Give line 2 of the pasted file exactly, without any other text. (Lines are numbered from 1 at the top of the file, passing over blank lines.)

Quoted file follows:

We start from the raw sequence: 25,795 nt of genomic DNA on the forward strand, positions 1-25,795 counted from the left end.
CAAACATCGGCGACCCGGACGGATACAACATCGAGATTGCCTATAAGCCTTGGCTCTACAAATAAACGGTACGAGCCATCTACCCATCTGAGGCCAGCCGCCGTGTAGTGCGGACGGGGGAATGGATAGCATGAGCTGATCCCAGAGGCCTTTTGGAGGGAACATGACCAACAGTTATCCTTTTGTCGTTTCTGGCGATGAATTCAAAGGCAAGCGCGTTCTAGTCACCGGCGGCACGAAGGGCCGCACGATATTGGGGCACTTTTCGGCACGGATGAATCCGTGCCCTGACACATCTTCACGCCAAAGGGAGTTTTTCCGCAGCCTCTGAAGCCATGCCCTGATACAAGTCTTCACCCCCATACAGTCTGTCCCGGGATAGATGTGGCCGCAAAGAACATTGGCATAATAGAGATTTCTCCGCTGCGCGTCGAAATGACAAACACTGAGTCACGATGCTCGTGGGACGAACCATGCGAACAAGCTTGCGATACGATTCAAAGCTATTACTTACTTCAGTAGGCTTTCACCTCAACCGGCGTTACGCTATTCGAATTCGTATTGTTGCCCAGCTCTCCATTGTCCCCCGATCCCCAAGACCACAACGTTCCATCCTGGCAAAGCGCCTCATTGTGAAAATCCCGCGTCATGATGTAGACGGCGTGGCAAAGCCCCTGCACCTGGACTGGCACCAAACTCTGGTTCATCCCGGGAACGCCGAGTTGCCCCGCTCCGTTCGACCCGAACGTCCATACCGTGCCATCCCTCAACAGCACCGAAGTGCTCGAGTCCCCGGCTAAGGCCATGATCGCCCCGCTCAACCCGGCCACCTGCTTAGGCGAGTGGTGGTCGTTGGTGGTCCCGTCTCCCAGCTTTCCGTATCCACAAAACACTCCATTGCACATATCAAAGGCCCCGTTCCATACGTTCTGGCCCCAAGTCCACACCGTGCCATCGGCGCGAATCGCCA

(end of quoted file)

CAAACATCGGCGACCCGGACGGATACAACATCGAGATTGCCTATAAGCCTTGGCTCTACAAATAAACGGTACGAGCCATCTACCCATCTGAGGCCAGCCGCCGTGTAGTGCGGACGGGGGAATGGATAGCATGAGCTGATCCCAGAGGCCTTTTGGAGGGAACATGACCAACAGTTATCCTTTTGTCGTTTCTGGCGATGAATTCAAAGGCAAGCGCGTTCTAGTCACCGGCGGCACGAAGGGCCGCACGATATTGGGGCACTTTTCGGCACGGATGAATCCGTGCCCTGACACATCTTCACGCCAAAGGGAGTTTTTCCGCAGCCTCTGAAGCCATGCCCTGATACAAGTCTTCACCCCCATACAGTCTGTCCCGGGATAGATGTGGCCGCAAAGAACATTGGCATAATAGAGATTTCTCCGCTGCGCGTCGAAATGACAAACACTGAGTCACGATGCTCGTGGGACGAACCATGCGAACAAGCTTGCGATACGATTCAAAGCTATTACTTACTTCAGTAGGCTTTCACCTCAACCGGCGTTACGCTATTCGAATTCGTATTGTTGCCCAGCTCTCCATTGTCCCCCGATCCCCAAGACCACAACGTTCCATCCTGGCAAAGCGCCTCATTGTGAAAATCCCGCGTCATGATGTAGACGGCGTGGCAAAGCCCCTGCACCTGGACTGGCACCAAACTCTGGTTCATCCCGGGAACGCCGAGTTGCCCCGCTCCGTTCGACCCGAACGTCCATACCGTGCCATCCCTCAACAGCACCGAAGTGCTCGAGTCCCCGGCTAAGGCCATGATCGCCCCGCTCAACCCGGCCACCTGCTTAGGCGAGTGGTGGTCGTTGGTGGTCCCGTCTCCCAGCTTTCCGTATCCACAAAACACTCCATTGCACATATCAAAGGCCCCGTTCCATACGTTCTGGCCCCAAGTCCACACCGTGCCATCGGCGCGAATCGCCA